It was a revolving atmosphere of food and music as Soldiers and Army civilians gathered for a taste of cultural diversity.
The 316th Expeditionary Sustainment Command celebrated Diversity Day on Friday, Sept. 13, also called a Multi-Ethnic Observance, as a way of paying homage to a variety of cultures and ethnic groups on a single day.
"It fosters understanding," said Lt. Col. Bruce Kish, the Equal Opportunity program manager for the 316th ESC. The Army is way more diverse now than it was years ago. This is an opportunity to see how other people live and think, Kish added.
The celebration took place toward the end of a weeklong, 60-hour training program for Equal Opportunity Leaders. The course taught approximately 30 leaders from various units the fundamentals of the EO program so they could bring those values back to their units, advise their commanders and first sergeants on EO issues, mediate conflicts or disputes and assist the Equal Opportunity Advisors with collecting demographic data and information surrounding a formal complaint.
Additionally, the students learned the key factors in putting together a successful cultural observance.
This particular multi-cultural event, which was promoted with the catch phrase, "Variety is a spice of life," is not an official celebration required by the Department of Defense. It was hosted and organized by the Equal Opportunity Office of the 316th ESC as a way of honoring multiple cultures at once.
"We wanted it to be welcoming and inviting," said Amy Adams, the Equal Opportunity specialist for the command.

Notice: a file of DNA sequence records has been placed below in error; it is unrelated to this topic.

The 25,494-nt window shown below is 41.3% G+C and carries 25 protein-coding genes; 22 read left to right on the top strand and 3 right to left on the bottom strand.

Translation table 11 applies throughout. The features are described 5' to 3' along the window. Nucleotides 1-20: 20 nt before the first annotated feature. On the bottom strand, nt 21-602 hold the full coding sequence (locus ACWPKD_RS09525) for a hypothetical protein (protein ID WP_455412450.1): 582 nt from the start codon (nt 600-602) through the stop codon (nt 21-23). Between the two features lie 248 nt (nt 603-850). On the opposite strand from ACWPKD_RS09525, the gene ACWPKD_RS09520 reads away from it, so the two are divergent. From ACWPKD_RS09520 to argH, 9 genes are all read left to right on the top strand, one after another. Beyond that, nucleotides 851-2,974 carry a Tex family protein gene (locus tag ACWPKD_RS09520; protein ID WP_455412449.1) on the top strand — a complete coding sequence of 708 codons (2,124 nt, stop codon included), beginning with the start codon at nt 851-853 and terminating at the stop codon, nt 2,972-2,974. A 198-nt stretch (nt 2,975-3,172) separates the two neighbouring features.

Based on DoD policy, the military follows the observance of ten major ethnic groups throughout the year to foster respect among its service members. Due to budgeting restrictions and cutbacks, the EO office for the 316th ESC didn't have funds to organize an observance on a monthly basis. Instead, they decided to bring a variety of groups together into a single event.
"The command has been behind it. They really deserve a pat on the back for sponsoring the event despite the lack of EO funding," said Adams. "They deserve the credit for putting this event on."
The event was open to everyone working at the T/SGT Vernon McGarity U.S. Army Reserve Center, located in Coraopolis, Pa. The attendants tasted food from five different regions, listened to music from around the world and learned from presentations about each culture.
"It feels like a party, but it's an interesting way to present educational material and spread diversity," said Adams.
The observance was designed to allow mingling, rather than force people into a setting of mandatory education. Static displays and trivia questions were used to entice curiosity and stimulate discussion. The goal was to promote unity through a respect for diversity.
The food and cultures represented were; Native American, Asians, Caribbean, Hispanic and Central European. These five groups were selected based on demographic information collected by the EO office from members of the 316th ESC command staff.